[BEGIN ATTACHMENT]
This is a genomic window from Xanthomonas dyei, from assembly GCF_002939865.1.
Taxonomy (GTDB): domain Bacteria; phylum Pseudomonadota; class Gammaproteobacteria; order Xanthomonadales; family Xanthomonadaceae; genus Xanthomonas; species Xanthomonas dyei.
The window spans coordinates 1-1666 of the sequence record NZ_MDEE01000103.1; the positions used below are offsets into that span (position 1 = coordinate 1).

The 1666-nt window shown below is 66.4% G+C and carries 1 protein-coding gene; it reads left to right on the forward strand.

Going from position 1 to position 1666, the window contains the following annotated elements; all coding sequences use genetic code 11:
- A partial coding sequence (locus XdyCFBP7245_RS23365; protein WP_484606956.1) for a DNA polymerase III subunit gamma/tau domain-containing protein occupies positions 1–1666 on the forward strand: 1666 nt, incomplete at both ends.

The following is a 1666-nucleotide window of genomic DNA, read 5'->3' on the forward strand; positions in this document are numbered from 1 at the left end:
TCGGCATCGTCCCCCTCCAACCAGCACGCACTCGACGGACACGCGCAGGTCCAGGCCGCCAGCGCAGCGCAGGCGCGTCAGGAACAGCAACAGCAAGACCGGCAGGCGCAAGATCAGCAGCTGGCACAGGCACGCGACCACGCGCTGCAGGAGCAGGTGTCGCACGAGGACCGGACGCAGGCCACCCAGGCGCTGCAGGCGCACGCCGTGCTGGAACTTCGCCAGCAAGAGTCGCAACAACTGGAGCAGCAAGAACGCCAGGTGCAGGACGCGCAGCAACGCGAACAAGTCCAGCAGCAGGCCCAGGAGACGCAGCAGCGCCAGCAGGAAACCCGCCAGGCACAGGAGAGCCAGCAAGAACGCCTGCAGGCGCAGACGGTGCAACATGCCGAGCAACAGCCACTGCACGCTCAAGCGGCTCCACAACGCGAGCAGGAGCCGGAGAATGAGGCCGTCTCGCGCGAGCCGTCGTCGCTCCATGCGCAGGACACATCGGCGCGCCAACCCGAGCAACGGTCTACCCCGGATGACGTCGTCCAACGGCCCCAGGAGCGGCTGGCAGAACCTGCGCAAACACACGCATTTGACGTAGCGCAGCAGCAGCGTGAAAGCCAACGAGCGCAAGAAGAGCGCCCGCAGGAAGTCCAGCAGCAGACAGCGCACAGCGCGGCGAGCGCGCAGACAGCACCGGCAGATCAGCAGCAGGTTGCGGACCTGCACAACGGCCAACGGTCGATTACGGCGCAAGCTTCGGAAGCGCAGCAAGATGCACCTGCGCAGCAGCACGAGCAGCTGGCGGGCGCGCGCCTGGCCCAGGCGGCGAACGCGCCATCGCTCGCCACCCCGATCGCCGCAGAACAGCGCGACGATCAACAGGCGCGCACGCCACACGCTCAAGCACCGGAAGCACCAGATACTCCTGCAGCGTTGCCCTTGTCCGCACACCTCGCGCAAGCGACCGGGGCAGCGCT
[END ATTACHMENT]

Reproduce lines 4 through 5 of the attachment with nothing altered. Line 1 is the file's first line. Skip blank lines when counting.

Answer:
The 1666-nt window shown below is 66.4% G+C and carries 1 protein-coding gene; it reads left to right on the forward strand.

Going from position 1 to position 1666, the window contains the following annotated elements; all coding sequences use genetic code 11: